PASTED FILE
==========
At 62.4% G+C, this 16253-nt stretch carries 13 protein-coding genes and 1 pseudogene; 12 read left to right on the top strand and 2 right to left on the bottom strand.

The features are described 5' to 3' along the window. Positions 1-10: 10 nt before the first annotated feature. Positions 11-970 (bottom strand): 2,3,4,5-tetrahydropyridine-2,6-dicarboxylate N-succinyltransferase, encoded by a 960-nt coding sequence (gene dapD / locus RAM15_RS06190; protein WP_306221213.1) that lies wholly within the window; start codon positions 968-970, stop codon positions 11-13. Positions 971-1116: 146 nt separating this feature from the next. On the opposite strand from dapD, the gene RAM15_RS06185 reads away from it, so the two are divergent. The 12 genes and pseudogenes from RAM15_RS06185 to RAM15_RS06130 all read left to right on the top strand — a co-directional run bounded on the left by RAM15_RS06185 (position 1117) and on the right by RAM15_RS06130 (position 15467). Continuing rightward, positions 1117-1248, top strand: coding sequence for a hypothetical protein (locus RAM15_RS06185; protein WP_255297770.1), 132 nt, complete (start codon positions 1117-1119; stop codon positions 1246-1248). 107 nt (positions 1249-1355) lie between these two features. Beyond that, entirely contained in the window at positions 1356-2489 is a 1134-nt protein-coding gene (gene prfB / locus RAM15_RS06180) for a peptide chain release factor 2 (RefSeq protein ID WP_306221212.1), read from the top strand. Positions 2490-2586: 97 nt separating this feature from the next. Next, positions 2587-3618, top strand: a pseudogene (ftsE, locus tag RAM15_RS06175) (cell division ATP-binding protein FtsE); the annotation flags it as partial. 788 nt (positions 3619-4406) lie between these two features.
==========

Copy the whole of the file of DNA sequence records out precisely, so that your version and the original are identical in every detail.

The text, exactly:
At 62.4% G+C, this 16253-nt stretch carries 13 protein-coding genes and 1 pseudogene; 12 read left to right on the top strand and 2 right to left on the bottom strand.

The features are described 5' to 3' along the window. Positions 1-10: 10 nt before the first annotated feature. Positions 11-970 (bottom strand): 2,3,4,5-tetrahydropyridine-2,6-dicarboxylate N-succinyltransferase, encoded by a 960-nt coding sequence (gene dapD / locus RAM15_RS06190; protein WP_306221213.1) that lies wholly within the window; start codon positions 968-970, stop codon positions 11-13. Positions 971-1116: 146 nt separating this feature from the next. On the opposite strand from dapD, the gene RAM15_RS06185 reads away from it, so the two are divergent. The 12 genes and pseudogenes from RAM15_RS06185 to RAM15_RS06130 all read left to right on the top strand — a co-directional run bounded on the left by RAM15_RS06185 (position 1117) and on the right by RAM15_RS06130 (position 15467). Continuing rightward, positions 1117-1248, top strand: coding sequence for a hypothetical protein (locus RAM15_RS06185; protein WP_255297770.1), 132 nt, complete (start codon positions 1117-1119; stop codon positions 1246-1248). 107 nt (positions 1249-1355) lie between these two features. Beyond that, entirely contained in the window at positions 1356-2489 is a 1134-nt protein-coding gene (gene prfB / locus RAM15_RS06180) for a peptide chain release factor 2 (RefSeq protein ID WP_306221212.1), read from the top strand. Positions 2490-2586: 97 nt separating this feature from the next. Next, positions 2587-3618, top strand: a pseudogene (ftsE, locus tag RAM15_RS06175) (cell division ATP-binding protein FtsE); the annotation flags it as partial. 788 nt (positions 3619-4406) lie between these two features.